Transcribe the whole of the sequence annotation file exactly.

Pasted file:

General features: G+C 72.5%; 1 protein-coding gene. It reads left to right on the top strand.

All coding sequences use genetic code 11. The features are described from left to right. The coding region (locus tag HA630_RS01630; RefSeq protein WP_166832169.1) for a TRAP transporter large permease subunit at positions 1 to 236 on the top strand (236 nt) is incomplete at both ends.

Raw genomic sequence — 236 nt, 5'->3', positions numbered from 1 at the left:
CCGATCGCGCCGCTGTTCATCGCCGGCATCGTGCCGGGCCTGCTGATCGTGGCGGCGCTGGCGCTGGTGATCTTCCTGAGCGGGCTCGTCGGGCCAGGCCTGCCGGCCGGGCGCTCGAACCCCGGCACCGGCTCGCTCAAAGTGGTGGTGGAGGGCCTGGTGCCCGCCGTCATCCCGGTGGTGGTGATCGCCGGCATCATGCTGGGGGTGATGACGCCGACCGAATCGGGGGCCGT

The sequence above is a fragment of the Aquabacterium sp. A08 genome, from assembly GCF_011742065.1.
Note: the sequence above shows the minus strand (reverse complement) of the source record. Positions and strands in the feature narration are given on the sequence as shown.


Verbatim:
General features: G+C 72.5%; 1 protein-coding gene. It reads left to right on the top strand.

All coding sequences use genetic code 11. The features are described from left to right. The coding region (locus tag HA630_RS01630; RefSeq protein WP_166832169.1) for a TRAP transporter large permease subunit at positions 1 to 236 on the top strand (236 nt) is incomplete at both ends.

Raw genomic sequence — 236 nt, 5'->3', positions numbered from 1 at the left:
CCGATCGCGCCGCTGTTCATCGCCGGCATCGTGCCGGGCCTGCTGATCGTGGCGGCGCTGGCGCTGGTGATCTTCCTGAGCGGGCTCGTCGGGCCAGGCCTGCCGGCCGGGCGCTCGAACCCCGGCACCGGCTCGCTCAAAGTGGTGGTGGAGGGCCTGGTGCCCGCCGTCATCCCGGTGGTGGTGATCGCCGGCATCATGCTGGGGGTGATGACGCCGACCGAATCGGGGGCCGT

The sequence above is a fragment of the Aquabacterium sp. A08 genome, from assembly GCF_011742065.1.
Note: the sequence above shows the minus strand (reverse complement) of the source record. Positions and strands in the feature narration are given on the sequence as shown.